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The growing interest in Yoga in Europe dates back to the 19th century. Thetravels of great writers such as Victor Hugo and other celebrities created acraze for Yoga and Eastern cultures. At that time, Yoga was in perfectharmony with the intellectual and spiritual revival arising in Europe andUnited States. It was a monk philosopher, Swami Vivekananda, and his book”Raja Yoga” that made Yoga famous in Europe and made it the modern andinternational discipline we know today.

Yoga, an ancestral practice but a new-age lifestyle

Nowadays, in the 21st century, Yoga is very present in our modern societies.As individual or group practice, it is far beyond just an activity, it is a realphilosophy of life that demonstrates the need and the willingness to slowdown the pace of our daily lives, influenced by technological progress andwith a constant form of urgency.

The first traces of yoga are found in antique paintings. Through postures,called “asanas”, the yogists of antiquity were already turned towards a formof meditation resembling what we aim to re-create today. The word Yogacomes from Sanskrit which means “to gather, to unite”.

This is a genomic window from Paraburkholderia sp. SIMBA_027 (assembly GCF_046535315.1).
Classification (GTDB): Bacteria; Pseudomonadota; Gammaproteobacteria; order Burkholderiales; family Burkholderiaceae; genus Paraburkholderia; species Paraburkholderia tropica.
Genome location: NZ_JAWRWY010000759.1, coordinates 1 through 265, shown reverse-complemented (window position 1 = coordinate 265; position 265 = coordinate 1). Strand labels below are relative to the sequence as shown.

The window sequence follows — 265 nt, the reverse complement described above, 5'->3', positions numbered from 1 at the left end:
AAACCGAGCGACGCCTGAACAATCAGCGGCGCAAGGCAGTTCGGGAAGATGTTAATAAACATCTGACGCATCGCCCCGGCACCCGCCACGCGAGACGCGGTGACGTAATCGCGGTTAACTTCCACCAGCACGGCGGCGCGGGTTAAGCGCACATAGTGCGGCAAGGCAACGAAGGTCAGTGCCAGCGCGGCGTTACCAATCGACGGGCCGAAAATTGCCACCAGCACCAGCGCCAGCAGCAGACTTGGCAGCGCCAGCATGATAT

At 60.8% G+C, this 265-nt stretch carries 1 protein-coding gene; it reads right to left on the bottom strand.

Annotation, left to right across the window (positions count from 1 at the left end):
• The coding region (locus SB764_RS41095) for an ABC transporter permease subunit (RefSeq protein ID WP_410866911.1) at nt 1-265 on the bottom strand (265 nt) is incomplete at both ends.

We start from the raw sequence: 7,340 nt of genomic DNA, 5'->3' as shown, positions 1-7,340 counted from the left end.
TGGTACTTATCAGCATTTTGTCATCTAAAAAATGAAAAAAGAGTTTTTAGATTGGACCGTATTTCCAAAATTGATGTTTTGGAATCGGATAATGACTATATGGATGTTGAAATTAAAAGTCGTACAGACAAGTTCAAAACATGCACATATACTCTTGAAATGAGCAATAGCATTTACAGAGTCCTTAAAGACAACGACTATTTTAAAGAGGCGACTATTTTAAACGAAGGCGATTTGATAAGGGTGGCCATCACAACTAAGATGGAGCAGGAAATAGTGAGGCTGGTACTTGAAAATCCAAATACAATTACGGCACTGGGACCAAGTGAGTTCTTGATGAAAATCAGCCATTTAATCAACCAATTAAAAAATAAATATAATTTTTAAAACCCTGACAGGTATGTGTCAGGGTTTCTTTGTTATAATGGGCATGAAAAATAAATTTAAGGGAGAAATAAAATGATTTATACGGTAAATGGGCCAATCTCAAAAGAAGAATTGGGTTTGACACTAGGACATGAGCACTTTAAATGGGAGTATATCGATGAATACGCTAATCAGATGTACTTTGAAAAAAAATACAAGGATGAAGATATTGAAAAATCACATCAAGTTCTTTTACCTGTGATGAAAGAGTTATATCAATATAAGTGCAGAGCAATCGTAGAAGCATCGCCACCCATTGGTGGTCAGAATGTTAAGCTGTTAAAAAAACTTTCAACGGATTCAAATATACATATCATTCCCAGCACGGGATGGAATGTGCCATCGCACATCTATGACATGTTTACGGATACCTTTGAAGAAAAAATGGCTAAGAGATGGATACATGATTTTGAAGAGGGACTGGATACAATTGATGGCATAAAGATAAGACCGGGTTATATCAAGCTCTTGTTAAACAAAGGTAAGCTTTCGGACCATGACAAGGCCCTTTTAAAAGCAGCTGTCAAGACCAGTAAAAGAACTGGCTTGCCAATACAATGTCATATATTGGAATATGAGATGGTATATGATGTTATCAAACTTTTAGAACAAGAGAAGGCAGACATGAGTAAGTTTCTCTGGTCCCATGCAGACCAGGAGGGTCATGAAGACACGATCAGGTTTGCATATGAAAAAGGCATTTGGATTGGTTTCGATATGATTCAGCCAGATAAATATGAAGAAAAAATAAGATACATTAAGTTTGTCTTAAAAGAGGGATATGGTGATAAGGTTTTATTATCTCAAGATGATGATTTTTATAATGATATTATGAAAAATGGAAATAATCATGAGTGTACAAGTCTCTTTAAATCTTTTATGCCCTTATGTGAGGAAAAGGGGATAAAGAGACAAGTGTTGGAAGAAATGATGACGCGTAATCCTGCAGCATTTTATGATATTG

Practiced at “all ages, without discrimination of gender, class
or religion”, it “combines postures, meditation, controlled
breathing, recitation of words and other techniques aiming to
develop the individual, alleviate pain and enable a state of
liberation”

Today, it is estimated that several tens of millions of people around the world practice Yoga. Numerous studies have demonstrated the benefits against anxiety and stress, thanks in particular to “Pranayama” or “the art of breathing”. As such, in the 21st century, Yoga is rather assimilated to personal development and well-being techniques.

Since 2016, Yoga has been listed as an Intangible Cultural Heritage of Humanity by UNESCO.

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